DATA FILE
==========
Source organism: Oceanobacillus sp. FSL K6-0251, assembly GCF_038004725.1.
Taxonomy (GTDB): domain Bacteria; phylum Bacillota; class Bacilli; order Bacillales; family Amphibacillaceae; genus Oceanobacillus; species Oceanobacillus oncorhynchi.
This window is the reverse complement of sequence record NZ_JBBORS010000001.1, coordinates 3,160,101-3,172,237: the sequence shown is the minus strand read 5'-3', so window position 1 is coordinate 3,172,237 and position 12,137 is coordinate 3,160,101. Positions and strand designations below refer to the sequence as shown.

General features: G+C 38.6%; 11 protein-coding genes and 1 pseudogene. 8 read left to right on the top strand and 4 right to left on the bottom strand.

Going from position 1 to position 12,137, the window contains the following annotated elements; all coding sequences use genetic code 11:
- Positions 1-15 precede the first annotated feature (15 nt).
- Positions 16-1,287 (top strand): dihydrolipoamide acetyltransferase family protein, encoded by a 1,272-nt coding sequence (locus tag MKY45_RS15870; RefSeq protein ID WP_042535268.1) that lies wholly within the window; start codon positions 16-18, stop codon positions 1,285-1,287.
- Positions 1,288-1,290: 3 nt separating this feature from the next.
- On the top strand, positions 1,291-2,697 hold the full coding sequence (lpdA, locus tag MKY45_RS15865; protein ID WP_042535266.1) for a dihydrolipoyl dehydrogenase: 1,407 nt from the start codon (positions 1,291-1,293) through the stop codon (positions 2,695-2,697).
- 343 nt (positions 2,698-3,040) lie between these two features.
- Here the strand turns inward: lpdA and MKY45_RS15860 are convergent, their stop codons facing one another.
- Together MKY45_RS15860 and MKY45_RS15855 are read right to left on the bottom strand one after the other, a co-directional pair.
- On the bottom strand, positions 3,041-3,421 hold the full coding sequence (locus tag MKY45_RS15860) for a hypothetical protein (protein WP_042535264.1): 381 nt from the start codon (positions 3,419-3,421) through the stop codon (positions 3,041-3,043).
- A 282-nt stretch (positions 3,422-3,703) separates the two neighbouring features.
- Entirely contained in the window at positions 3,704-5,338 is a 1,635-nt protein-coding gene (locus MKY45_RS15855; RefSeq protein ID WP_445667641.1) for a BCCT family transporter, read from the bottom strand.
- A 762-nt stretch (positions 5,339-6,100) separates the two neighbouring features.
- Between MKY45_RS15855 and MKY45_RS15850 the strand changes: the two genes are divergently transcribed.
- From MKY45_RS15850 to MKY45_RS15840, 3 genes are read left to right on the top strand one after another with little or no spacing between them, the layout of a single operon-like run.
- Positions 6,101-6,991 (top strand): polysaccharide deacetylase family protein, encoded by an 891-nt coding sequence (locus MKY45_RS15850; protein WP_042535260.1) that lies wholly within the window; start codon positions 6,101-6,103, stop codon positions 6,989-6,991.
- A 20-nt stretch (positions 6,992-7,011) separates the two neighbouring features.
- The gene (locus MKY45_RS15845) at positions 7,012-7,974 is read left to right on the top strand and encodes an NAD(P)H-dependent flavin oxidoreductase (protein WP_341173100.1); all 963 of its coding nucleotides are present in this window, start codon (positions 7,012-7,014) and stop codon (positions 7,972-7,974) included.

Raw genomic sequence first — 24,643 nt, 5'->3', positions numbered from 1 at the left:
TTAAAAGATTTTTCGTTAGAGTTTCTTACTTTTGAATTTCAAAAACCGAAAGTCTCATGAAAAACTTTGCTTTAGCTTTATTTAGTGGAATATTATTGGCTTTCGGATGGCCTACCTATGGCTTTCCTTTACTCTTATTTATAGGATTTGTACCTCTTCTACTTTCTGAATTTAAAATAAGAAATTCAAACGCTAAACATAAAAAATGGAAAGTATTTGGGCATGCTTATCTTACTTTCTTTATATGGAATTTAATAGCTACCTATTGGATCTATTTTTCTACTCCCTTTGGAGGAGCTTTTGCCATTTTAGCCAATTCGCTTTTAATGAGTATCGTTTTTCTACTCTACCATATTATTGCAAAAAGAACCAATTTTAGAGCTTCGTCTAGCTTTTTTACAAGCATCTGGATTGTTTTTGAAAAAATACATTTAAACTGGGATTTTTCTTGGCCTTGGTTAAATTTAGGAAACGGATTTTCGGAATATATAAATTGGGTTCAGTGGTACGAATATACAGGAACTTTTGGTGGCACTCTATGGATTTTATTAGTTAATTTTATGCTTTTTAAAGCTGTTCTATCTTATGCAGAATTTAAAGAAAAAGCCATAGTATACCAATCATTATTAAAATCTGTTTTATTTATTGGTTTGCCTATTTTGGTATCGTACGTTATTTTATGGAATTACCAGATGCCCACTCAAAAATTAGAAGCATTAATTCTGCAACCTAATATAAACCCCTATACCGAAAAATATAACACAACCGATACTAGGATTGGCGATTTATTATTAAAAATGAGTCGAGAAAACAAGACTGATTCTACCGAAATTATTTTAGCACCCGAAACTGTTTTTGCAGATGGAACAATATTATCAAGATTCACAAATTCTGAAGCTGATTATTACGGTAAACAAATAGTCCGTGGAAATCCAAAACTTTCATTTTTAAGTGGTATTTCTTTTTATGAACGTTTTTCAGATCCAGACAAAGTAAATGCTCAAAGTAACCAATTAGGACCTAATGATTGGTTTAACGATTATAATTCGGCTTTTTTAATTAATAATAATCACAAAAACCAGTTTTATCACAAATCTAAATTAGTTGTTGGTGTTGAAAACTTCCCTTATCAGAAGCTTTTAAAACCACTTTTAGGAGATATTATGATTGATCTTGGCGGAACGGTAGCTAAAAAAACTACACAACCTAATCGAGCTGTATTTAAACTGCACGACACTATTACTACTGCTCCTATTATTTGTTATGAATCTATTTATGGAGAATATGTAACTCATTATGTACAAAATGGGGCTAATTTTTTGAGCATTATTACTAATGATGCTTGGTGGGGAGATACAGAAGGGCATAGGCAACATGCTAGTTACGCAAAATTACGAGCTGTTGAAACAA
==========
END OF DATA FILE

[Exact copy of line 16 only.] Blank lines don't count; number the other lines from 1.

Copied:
- A 762-nt stretch (positions 5,339-6,100) separates the two neighbouring features.